An Israeli tank, part of Operation Protective Edge. Photo: Getty
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Leader: A collective punishment being visited on all Palestinians

The New Statesman view.

For global leaders, foreign crises come not as single spies but in battalions. The shooting down of a Malaysia Airlines passenger jet by pro-Russian separatists, the Israeli assault on Gaza in retaliation for missile attacks by Hamas, the murderous rampage of Isis in Iraq, the perpetual civil war in Syria – all have shaken and demoralised western elites.

Never has the UN Security Council, which is divided along old cold war lines, seemed more irrelevant. Ban Ki-moon, secretary general of the UN, is an especially forlorn figure, a symbol of the decline of the world’s multilateral institutions.

The graphic images of the bodies of passengers, lying in the wreckage of Flight MH17, have concentrated the public mind on the war in Ukraine. It has been said that Vladimir Putin’s determination to rebuild Russia’s sphere of influence and bolster his nation against western expansionism is a sign of weakness rather than strength. But the ease with which the Russians were able to annex Crimea and enter eastern Ukraine merely reinforces western impotence.

The challenge for the United States and the European powers is to agree a set of policies that would ensure that support for rebel groups such as the one that shot down Flight MH17 has profound economic and political consequences for Russia and its leaders.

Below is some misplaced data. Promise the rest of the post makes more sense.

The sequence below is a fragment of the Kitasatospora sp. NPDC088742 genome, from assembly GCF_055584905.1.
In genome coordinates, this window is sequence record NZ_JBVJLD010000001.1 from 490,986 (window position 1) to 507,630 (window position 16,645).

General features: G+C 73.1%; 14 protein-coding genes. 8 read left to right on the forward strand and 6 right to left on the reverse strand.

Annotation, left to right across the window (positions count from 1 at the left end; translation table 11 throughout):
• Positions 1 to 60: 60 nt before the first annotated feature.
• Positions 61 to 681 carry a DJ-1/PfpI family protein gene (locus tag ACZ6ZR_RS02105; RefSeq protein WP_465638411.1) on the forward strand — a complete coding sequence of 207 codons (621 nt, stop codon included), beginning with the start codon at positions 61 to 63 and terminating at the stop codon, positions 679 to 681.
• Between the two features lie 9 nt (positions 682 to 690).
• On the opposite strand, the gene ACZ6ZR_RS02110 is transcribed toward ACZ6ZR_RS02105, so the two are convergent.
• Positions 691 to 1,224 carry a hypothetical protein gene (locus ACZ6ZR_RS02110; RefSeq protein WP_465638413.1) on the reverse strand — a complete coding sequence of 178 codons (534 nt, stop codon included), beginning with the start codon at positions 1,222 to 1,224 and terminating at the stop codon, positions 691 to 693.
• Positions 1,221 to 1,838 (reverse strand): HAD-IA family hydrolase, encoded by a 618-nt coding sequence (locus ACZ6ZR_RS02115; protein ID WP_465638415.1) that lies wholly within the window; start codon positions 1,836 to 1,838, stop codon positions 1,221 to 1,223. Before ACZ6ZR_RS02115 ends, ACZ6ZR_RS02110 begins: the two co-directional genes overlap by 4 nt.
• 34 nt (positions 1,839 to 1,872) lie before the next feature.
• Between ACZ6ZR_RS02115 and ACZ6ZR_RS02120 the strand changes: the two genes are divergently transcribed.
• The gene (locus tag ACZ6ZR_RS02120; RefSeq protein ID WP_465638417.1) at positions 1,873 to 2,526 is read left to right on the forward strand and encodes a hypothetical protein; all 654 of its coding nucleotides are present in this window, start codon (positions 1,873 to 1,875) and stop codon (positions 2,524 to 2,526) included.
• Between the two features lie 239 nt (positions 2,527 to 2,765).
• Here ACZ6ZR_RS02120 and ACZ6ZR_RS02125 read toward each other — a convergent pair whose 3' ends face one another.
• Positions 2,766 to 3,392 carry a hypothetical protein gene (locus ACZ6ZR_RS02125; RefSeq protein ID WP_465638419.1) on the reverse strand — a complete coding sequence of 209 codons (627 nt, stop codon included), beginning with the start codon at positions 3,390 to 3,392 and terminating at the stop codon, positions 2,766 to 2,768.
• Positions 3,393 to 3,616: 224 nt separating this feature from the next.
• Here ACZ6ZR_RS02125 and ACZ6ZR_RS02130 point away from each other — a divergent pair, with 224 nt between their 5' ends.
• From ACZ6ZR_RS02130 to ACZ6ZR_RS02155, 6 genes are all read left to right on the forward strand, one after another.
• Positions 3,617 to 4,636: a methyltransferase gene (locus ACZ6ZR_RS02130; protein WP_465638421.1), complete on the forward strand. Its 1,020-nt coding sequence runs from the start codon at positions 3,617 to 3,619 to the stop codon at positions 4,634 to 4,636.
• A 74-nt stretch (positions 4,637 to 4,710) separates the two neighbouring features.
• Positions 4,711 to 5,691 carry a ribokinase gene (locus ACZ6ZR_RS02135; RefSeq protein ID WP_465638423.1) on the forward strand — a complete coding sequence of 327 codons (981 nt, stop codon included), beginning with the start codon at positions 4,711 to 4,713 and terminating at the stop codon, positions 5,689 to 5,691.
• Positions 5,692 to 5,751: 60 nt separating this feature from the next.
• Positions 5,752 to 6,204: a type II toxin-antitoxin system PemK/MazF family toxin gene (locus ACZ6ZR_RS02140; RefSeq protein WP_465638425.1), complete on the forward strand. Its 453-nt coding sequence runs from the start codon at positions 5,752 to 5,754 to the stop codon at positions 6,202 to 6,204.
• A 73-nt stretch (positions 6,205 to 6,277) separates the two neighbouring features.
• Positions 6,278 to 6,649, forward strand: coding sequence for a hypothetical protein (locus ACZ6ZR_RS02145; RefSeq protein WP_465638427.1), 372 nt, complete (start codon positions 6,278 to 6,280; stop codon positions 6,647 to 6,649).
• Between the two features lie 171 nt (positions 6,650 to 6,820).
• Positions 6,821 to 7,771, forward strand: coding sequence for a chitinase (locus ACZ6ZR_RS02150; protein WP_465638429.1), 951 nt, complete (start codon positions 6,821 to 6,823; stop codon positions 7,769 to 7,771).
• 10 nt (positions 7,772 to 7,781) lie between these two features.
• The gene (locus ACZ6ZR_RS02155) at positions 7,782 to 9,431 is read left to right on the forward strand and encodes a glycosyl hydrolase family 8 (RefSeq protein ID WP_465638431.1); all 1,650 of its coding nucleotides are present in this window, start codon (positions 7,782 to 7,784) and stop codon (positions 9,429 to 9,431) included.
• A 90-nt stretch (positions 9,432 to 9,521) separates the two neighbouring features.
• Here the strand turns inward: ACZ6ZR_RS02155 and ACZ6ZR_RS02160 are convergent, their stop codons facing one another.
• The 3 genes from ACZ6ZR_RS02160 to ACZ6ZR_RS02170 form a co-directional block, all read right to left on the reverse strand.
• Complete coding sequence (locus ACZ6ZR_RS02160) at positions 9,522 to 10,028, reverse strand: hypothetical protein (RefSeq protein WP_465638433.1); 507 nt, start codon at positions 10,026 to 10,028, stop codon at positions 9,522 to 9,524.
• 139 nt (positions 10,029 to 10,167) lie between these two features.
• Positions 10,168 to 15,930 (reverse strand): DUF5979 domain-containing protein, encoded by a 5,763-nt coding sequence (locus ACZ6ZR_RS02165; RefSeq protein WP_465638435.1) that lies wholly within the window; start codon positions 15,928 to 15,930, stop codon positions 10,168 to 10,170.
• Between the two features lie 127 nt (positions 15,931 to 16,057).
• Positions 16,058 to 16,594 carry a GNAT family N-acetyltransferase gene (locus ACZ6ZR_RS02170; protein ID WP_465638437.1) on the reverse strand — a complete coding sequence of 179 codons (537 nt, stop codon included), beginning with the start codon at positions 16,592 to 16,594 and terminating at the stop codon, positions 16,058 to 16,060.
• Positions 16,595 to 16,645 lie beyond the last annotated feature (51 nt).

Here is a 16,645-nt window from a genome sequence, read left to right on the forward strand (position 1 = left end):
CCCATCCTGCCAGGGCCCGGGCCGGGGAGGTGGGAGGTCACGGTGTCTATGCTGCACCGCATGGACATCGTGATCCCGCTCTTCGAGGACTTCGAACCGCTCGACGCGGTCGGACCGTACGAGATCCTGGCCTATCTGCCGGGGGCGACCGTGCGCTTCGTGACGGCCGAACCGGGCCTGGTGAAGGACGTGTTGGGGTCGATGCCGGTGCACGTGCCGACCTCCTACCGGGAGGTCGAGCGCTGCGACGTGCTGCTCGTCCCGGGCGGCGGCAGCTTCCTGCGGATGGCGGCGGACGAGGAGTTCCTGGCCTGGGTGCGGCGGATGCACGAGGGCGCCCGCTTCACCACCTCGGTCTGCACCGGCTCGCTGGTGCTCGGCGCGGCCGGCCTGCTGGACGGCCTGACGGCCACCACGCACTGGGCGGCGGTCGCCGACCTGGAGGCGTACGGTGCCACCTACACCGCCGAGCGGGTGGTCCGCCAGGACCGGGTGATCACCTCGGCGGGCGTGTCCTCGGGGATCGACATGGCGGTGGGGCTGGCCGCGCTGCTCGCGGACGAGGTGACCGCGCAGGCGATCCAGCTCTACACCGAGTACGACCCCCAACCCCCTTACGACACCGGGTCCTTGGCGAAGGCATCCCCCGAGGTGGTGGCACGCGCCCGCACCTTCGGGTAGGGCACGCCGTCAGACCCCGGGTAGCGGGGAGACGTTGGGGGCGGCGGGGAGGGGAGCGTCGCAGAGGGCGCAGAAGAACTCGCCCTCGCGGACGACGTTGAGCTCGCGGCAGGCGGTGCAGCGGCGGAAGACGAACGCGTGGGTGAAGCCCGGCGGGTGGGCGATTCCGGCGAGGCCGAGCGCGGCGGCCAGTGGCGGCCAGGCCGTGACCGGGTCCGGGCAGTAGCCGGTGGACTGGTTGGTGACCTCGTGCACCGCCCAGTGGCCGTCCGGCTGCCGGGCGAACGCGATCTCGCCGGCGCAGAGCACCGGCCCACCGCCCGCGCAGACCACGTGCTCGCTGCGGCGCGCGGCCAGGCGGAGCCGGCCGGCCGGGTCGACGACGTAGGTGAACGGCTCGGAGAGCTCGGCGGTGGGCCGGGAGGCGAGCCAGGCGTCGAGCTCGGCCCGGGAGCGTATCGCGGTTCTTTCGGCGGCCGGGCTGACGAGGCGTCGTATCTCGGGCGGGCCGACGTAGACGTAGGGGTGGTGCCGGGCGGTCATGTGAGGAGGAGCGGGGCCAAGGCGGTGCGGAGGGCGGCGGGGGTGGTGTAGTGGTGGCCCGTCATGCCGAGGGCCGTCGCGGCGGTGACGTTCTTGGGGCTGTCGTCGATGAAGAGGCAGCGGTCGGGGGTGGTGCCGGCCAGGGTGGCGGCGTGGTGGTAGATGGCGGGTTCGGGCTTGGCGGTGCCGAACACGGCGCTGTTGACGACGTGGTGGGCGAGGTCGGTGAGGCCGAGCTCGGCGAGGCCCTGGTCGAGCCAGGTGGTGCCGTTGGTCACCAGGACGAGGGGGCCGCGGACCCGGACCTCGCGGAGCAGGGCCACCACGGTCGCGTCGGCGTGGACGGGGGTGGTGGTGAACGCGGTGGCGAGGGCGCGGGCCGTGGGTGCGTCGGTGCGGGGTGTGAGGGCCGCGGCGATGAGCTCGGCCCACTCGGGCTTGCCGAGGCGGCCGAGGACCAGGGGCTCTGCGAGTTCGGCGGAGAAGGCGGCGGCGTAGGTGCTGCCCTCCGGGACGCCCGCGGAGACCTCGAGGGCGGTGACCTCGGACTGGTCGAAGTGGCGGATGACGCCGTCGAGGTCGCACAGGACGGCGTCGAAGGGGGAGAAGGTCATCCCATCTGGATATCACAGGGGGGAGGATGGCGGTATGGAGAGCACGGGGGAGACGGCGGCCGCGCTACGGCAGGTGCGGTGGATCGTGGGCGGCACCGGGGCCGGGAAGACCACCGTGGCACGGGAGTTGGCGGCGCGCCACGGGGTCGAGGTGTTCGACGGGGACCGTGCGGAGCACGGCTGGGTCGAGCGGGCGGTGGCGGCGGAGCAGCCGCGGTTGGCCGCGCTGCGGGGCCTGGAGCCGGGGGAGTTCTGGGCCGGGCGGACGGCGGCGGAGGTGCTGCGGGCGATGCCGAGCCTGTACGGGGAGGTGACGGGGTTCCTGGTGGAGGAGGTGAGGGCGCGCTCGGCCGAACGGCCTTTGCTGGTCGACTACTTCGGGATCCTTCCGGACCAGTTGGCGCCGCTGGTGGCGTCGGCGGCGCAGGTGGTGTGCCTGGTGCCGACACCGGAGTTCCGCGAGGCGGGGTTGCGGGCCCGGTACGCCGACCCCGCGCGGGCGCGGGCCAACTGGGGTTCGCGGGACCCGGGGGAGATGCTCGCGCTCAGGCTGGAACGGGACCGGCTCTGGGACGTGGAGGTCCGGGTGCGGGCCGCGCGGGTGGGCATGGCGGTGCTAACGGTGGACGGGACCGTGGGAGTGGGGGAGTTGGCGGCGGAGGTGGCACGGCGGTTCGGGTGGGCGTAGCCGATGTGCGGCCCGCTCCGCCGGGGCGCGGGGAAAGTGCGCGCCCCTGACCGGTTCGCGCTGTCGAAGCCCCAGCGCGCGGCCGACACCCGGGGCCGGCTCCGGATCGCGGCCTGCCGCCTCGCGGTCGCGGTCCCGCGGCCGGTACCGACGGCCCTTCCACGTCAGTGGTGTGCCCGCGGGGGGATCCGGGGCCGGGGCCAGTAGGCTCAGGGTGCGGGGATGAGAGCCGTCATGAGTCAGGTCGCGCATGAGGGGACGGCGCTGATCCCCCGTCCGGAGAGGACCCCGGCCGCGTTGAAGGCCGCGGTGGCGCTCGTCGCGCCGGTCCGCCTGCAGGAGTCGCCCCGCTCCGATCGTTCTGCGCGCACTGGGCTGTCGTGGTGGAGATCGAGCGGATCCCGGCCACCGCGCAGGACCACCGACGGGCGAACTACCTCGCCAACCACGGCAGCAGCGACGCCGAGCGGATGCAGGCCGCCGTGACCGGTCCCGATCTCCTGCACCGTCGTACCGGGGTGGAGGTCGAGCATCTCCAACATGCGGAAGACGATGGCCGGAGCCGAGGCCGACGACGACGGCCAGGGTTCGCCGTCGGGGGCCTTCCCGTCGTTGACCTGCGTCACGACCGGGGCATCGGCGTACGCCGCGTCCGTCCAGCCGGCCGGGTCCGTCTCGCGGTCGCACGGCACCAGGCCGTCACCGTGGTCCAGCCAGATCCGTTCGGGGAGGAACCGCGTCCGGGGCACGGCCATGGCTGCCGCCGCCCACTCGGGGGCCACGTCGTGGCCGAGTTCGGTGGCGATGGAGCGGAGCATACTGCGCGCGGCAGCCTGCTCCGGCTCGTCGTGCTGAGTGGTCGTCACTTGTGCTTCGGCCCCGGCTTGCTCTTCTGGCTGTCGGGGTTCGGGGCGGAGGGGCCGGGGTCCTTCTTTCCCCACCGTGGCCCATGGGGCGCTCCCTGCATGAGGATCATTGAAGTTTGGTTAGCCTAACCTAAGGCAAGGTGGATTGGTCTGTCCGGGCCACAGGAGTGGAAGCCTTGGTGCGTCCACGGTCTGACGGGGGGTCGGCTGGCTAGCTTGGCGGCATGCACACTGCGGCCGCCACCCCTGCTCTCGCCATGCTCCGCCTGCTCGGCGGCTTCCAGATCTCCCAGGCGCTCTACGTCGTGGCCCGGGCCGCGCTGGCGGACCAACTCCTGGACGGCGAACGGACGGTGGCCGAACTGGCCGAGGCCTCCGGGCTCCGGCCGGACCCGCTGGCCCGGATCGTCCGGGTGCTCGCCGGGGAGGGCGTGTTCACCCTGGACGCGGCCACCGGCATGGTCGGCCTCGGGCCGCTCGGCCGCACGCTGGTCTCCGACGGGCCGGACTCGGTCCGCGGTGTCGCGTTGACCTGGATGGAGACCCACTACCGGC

Meanwhile, Israel’s long war against the Palestinians goes on. Israel has a right to defend itself from incoming rocket fire from Gaza but, however ruthless and cynical Hamas may be, no state, least of all one that purports to be a liberal democracy, has the right to shell a hospital deliberately or indiscriminately kill civilians. It can seem at times as if a kind of collective punishment is being visited upon all Palestinians.

On page 24, Jeremy Bowen, the BBC’s Middle East editor, writes that he “saw no evidence during my week in Gaza of Israel’s accusation that Hamas uses Palestinians as human shields”. This is an important insight: the Israeli justification for bombing hospitals, schools and a home for the disabled was that Hamas militants were hiding inside the buildings. Even if they were, this would still offer no justification for the state-directed murder of the innocent, who include children.

Before this latest small war, Hamas, corrupt and nefarious, was weak. The fall of the Muslim Brotherhood in Egypt – the country’s then president, Mohammed Morsi, brokered the last ceasefire between Hamas and Israel in November 2012 – had left the Palestinian militant group even more isolated.

Yet the ferocity of Israel’s bombardment of the Gaza Strip has served only to bolster Hamas. By killing civilians and destroying homes, the most recent offensives by the Israel Defence Forces may prove to be the greatest recruiting sergeant Hamas could wish for.

If any ceasefire is to be permanent, it must be followed by substantive moves towards a political settlement of a kind that, in truth, has never seemed more unlikely. The economic blockade of Gaza – which Palestinians liken to an open prison – must be ended and the 1.8 million people who live in the blighted Strip must be given hope and a sense of possibility, as suggested by Uri Dromi, a spokesman for the Rabin and Peres governments between 1992 and 1996, writing on page 16.